Your Heroes Can Sink You

Healthy Life Extension

Funding Aging Research

Your Heroes Can Sink You

Dear Future Centenarian,

When I was a teenager, I was awed by adults who attained some form of recognition through achievement, or by those who appeared to have achieved through title or self-promotion.

It took me a long time as an adult to get over being excessively impressed with those people. And it cost me dearly.

For years, I accepted what many said at face value. It wasn™t till I was past middle age that I began to question everything “ and EVERYBODY. Once I did¦ once I started peeking beneath the surface¦ I experienced true liberation for the first time in my life.

I discovered that being impressionable usually leads to reliance on others, disappointment, heartbreak and financial loss. That™s because those we usually look up to let us down more often than not. And that™s because people are¦


That goes for Nobel Laureates, heads of business empires, major scientists, heads of states, religious leaders and celebrities. They often aren™t who the public perceives them to be. Don™t get me wrong. Some are the real deal. But more often than not, those precious few generally maintain low profiles and continue to excel with humility.

It™s not just high profile people that can sink you either. We often bet on friends, relatives, business associates, consultants, coaches and referrals, whose advice sucks. All too often, they shoot in the dark, trying to look smart. Or, they have overblown and unjustified opinions of themselves and actually believe they are full of wisdom. Education grows people out of that syndrome, but some are simply uneducable.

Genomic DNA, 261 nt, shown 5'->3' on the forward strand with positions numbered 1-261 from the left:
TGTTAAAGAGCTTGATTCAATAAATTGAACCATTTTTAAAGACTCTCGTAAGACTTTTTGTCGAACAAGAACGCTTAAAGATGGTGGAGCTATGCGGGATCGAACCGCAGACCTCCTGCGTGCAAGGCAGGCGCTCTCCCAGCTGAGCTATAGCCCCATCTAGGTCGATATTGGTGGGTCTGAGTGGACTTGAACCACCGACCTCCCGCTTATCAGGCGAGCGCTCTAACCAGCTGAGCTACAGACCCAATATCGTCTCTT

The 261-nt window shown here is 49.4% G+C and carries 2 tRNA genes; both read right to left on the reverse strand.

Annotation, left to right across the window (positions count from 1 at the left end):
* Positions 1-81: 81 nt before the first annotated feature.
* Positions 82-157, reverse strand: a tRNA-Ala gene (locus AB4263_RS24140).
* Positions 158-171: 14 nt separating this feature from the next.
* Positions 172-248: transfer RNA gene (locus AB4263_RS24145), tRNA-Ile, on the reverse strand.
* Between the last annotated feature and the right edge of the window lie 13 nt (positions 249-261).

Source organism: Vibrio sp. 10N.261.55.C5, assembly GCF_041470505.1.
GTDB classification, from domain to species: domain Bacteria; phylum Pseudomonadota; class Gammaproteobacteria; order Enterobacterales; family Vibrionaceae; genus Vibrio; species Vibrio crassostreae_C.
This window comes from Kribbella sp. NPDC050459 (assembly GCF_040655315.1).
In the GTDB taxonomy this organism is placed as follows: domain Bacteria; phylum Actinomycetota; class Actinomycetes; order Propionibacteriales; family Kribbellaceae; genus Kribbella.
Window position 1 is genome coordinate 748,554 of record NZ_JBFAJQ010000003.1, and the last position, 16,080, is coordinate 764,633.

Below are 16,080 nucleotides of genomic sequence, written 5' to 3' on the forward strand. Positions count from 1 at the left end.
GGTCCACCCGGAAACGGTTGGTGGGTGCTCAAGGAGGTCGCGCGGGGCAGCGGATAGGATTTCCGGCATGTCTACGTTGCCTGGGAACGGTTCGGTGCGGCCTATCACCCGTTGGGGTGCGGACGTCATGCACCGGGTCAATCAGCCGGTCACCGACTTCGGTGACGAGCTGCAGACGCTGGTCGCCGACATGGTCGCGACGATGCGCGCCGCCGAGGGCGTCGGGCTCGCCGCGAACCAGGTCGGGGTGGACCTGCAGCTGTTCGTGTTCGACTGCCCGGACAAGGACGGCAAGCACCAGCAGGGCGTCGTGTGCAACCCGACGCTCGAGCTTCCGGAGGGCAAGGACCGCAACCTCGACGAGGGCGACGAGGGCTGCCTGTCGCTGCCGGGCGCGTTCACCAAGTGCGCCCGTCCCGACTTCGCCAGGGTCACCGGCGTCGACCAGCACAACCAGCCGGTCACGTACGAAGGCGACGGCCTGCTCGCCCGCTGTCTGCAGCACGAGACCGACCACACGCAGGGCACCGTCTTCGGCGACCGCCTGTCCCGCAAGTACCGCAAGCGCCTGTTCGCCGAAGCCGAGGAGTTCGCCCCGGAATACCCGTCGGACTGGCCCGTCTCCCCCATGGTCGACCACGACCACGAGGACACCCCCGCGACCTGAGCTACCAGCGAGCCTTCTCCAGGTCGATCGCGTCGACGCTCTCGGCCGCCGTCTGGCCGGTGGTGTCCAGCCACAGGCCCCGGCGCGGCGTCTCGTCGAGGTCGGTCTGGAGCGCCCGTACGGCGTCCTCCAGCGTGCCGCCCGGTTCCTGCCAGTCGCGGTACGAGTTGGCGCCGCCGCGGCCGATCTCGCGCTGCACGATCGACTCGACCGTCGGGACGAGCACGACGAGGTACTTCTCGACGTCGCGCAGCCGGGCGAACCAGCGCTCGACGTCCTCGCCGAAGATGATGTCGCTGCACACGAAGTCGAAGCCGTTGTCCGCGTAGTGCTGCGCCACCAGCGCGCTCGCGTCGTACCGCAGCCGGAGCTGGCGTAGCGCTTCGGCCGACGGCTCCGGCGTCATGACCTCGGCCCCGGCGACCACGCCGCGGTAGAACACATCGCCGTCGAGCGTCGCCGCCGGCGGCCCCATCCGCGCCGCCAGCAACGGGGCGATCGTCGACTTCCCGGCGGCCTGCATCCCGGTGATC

In varying degrees and in one form or another, we all suffer from human frailties, weaknesses, hang ups, psychological disorders, complexes, fragile egos, questionable self-esteem and/or self-doubts. Ironically we™re often stronger and more capable than those from whom we seek advice and leadership.

There™s another classification that sometimes overlaps the one above and is separate from it. Con men.

We run across them all the time. They range in sophistication from Bernie Madoff types to street hustlers. The unsophisticated ones snare naïve victims. They got me, and they may have gotten you. Hopefully, as you get more experienced in the game of life, you learn to sniff them out immediately. You get street smart. Some are born with this instinct. Some never get it, either because of being sheltered, by having an overly trusting nature or just not being œout there very much.